This gesture, Ambassador Wnendt said, was “to express our gratitude to these people that we like very much.”
NCC Chief Executive Officer Kristmanson took the stage next to talk about the recently built International Pavilion and how the initiative was made possible in part through local support. “We had an extensive consultation with the local communities who helped with this project,” he said, adding that the building was “one of the least known and least used of the Confederation Pavilions.”
The International Pavilion is part of a larger initiative to restore ten “historically significant” buildings dating from the mid to the late 1800s, five of which are located in and around the Tin House Court. This initiative, reads one of the exhibition’s didactic panels, is “a model of sustainability, universal accessibility and contemporary design in a heritage setting.”
In an attempt to preserve the aura of the old stone warehouse that once stood on the site, the limestone from the original structure was salvaged and reused to build the front facade. The new building also boasts similar footprint and height.
Dr. Kristmanson then briefly spoke about the ongoing Lebreton Flats national Holocaust Memorial project for which The Coalition of Progressive Canadian Muslim Organizations, among other partners, conducted a fundraiser back in 2013 to help finance it. The memorial is set to open to the public in the fall.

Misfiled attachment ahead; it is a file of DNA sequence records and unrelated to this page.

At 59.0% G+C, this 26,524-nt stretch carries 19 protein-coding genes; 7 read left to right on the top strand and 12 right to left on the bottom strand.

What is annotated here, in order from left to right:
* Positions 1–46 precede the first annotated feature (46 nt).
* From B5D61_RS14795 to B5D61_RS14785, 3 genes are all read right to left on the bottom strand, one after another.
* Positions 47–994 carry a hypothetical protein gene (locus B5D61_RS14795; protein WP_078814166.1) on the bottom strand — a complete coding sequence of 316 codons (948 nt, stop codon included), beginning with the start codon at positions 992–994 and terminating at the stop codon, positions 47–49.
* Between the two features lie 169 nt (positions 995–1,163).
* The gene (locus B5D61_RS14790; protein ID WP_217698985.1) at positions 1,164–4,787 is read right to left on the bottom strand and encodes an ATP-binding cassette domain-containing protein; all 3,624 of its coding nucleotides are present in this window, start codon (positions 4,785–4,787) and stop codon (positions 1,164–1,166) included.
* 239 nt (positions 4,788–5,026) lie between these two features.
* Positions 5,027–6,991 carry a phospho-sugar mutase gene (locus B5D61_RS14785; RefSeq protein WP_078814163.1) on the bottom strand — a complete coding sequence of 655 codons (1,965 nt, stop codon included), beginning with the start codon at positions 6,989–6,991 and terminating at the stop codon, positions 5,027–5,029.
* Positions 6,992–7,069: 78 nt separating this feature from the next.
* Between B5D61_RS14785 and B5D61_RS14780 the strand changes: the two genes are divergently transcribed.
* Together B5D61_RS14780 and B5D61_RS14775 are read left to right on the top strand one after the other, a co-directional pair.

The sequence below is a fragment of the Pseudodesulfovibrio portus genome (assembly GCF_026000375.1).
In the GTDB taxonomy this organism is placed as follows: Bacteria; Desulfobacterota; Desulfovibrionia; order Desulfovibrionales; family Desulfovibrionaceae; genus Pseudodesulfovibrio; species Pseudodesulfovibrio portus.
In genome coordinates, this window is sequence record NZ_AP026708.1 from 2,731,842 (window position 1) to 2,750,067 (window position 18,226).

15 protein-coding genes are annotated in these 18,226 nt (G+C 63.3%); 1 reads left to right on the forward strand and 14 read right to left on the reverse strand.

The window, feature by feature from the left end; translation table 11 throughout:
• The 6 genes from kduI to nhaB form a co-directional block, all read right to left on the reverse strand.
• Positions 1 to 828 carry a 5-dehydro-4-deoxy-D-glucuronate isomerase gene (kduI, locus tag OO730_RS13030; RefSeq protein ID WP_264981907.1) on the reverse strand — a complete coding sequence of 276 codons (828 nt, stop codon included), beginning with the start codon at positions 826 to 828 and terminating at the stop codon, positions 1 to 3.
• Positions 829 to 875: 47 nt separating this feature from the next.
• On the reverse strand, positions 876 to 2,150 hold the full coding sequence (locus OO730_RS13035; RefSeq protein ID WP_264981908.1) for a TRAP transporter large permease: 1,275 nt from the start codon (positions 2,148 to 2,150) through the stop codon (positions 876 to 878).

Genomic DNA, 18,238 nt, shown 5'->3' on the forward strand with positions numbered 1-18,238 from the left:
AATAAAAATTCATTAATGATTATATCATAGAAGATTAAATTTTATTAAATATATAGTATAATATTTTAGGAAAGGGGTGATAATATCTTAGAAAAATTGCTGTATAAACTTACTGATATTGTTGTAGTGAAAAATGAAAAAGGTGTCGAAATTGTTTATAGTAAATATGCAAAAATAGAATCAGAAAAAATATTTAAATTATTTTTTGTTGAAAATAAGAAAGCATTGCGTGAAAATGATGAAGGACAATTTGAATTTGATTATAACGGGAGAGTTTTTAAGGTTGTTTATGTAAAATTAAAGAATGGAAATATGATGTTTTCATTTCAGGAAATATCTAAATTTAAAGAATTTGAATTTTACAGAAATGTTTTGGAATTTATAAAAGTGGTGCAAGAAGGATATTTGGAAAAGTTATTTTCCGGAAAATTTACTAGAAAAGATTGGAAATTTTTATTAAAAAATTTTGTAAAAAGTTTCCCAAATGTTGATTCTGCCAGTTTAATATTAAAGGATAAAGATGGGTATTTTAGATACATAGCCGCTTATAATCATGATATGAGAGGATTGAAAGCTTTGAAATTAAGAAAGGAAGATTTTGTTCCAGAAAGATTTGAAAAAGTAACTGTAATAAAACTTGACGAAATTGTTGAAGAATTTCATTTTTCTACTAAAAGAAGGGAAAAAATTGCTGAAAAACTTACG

Last but not least, Mayor of Lahr Wolfgang G. Müller recounted how Canada had contributed many things to the small, western town of Baden-Württemberg State, including the NATO headquarters, which were maintained by the Canadian Forces Base until the fall of the Berlin Wall.
“Lahr,” he said, “had the best parties, the best inner city commerce – a gift from the Canadians [who] left after the wall was taken down; they left behind a lot: an airport, a recently renovated hospital, and a sense of humour.”
Müller, who was awarded the “World Mayor Commendation for services to integration” has garnered national and international recognition for having successfully integrated German-Russians immigrants (Spätaussiedler) who were allowed into Germany following the collapse of the Soviet Union.
The town of Lahr currently has 47 500 inhabitants, including 1 500 refugees, and fifty per cent of the population is made up of immigrants. “The fact that we overcame this issue is because of Canadians being in the city,” said Müller. “It gave us a sense of internationality – Germans, French, English, Russians; we have learned to live together.”
The evening was crowned by Juno-award winning Michael Kaeshammer and his band, who gave a dazzling performance at the Horticulture Building at Lansdowne Park.
Michael Kaeshammer is a German-Canadian jazz composer-singer-songwriter who came to Canada when he was 19.
Canada and Germany: Partners from Immigration to Innovation runs until July 26. The exhibition is open Monday to Saturday, 10 am to 8 pm, and Sunday, 10 am to 6 pm. Admission is free.